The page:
Another point to consider is the so-called "windshield wiper" pivot installation.  In many instances it is less expensive to irrigate a long, narrow field with a single center pivot designed to operate in a half-circle configuration than to install two smaller, full circle pivots.  These half-circle pivots have all of the benefits and drawbacks of a normal pivot with two additions - (1) Since the pivot does not automatically return to its original starting point, the grower may have to run the pivot "dry" back to that point before irrigating again, which adds wear to the system, and (2) if the pivot is not returned to its original starting point before the next irrigation cycle is started, the driest area of the field (that was irrigated first during the last cycle) will receive water last.

  Center Pivots are available that have a "trailing" tower to irrigate the corners of a field.  This trailing tower follows a buried cable or some other guidance system and lags behind the rest of the spans where the pivot "circle" reaches the edge of the field.  This trailing span extends to line up with the rest of the pivot as the system approaches a field corner to irrigate that area, then retracts or "lags behind" again as the pivot continues around to prevent contact with obstructions at the field edge.

  Many center pivots are also available in a "towable pivot" configuration.   This allows the pivot to be moved or "towed" by a tractor from one pivot point to another to increase usefulness and decrease capital costs.  Pivots withstand this type of movement well when they are moved once or twice per year, but any attempt to move a pivot weekly is a wasted effort both in terms of crop water management and wear and tear on the pivot structure.  Moving a pivot between two pivot points will take between 6 and 12 hours as a rule.  Towable pivots are best used when there are two different cropping systems under the two pivot points.  The first crop is irrigated until it reaches maturity, then the pivot is moved to the second pivot point to irrigate the second crop with a much later maturity.

Linear Move Systems

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Figure 5. A Linear Move system.  Notice the concrete water supply channel (and the fact that the system spans both sides of the channel).

  All of the points listed for center pivots can be easily applied to linear move systems with two exceptions - travel path and water inlet.

  A linear move system does just what its name implies - it moves in a linear or straight line path.  One design of linear move system covers the entire width of the field and waters the entire field in one pass.  This would be synonymous with the "windshield wiper" pivot mentioned above - after the irrigation cycle is completed the machine is located at the far end of the field that was irrigated.   To start the next irrigation cycle on the driest area of the field, the linear move machine must be "run dry" back to the original starting point, which adds wear and tear.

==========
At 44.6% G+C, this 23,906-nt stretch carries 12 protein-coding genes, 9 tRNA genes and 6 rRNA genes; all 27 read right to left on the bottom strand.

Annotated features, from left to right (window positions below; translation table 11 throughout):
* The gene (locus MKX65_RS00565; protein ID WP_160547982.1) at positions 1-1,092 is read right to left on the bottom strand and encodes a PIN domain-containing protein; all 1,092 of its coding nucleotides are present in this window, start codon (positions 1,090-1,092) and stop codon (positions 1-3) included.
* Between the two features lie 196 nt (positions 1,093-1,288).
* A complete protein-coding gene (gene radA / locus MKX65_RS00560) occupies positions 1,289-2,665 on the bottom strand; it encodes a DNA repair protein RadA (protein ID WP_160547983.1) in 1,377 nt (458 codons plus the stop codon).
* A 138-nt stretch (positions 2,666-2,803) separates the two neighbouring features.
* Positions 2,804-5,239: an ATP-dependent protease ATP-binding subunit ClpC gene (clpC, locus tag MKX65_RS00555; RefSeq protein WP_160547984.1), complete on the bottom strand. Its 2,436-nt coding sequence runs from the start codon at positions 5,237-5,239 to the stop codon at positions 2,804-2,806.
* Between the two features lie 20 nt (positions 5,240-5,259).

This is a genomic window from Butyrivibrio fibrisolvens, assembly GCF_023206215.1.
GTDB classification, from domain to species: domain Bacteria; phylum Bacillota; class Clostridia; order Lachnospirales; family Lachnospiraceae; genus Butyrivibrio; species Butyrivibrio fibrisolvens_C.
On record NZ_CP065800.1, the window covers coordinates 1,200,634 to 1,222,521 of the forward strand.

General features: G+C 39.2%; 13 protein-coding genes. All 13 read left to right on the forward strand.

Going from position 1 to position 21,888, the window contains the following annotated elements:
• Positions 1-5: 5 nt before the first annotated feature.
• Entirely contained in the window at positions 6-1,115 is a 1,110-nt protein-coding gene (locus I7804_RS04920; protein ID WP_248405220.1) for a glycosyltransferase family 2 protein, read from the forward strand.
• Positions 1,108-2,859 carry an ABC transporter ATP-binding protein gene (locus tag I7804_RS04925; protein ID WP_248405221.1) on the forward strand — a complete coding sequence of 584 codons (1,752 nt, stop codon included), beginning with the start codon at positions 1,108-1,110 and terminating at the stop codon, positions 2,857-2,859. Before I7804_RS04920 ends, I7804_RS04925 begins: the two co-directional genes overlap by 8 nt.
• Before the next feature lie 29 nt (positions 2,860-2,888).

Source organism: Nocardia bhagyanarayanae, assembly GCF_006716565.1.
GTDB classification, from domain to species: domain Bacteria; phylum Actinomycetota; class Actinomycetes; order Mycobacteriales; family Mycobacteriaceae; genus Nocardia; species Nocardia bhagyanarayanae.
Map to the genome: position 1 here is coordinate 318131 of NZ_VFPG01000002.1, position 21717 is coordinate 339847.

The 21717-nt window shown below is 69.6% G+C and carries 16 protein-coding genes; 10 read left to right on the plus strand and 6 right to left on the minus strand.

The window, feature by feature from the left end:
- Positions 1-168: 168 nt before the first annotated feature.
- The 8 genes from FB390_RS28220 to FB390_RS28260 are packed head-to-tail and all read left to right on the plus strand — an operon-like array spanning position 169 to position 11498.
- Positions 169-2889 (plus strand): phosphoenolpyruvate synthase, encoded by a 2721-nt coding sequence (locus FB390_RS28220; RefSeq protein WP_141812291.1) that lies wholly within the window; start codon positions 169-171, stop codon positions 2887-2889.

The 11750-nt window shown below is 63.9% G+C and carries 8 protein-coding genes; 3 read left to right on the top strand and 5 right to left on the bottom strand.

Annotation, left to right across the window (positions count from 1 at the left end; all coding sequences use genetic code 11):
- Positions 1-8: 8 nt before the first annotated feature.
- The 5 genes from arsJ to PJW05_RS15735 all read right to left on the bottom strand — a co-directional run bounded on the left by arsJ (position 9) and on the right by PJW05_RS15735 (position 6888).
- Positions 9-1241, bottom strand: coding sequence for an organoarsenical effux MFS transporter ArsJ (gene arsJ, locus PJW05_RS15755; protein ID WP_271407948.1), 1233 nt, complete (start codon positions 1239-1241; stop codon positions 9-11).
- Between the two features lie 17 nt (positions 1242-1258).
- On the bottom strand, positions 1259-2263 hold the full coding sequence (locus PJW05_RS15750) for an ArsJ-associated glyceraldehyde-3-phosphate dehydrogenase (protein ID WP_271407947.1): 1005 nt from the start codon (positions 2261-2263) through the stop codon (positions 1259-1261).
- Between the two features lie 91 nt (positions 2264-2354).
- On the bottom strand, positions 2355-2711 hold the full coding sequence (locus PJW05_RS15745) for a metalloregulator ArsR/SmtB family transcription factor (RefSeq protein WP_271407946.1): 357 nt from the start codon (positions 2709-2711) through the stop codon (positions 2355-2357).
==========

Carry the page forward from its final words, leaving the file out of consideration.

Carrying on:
Another type of linear move design involves installing a linear move machine that only covers one-half of the width of the field.  This system irrigates one-half of the field in one pass.  At the end of this pass, the machine is rotated 180 degrees (manually with the help of the motorized towers) and is set up to return down the other side of the field, watering the other half.  This system most closely resembles the full-circle center pivot system in that the machine ends the irrigation cycle at its original starting point.  The drawback to this system is that there is some labor requirement to re-orient the system at each end of the field.

  The water supply for the linear move obviously cannot be supplied by a central pivot point such as that used for the center pivot.  One method of water supply involves the use of a flexible "drag hose" that is attached to an underground piping system.  The drag hose system utilizes attachments to riser points similar to those used for traveling gun systems.  Depending on the length of run of the system, the attachment point may need to be moved between two or three supply points (or remain attached to a single point) during one pass.  This adds to the labor requirement, but not substantially.

The other option involves a natural (Figure 6) or concrete (Figure 5 above) ditch or channel with a suction assembly extending into the ditch from the linear move machine.  This removes the labor of moving the inlet hose, but adds water losses due to evaporation, and in the case of the natural channel, seepage into the ground.  Certain soil types will require a concrete or lined channel to prevent large seepage losses.  This water supply option may or may not be viable depending on the topography of the field.  In either of these options a pump is placed on the machine itself and travels with the system.

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Figure 6. A linear move system drawing water from a natural channel. (image source unknown)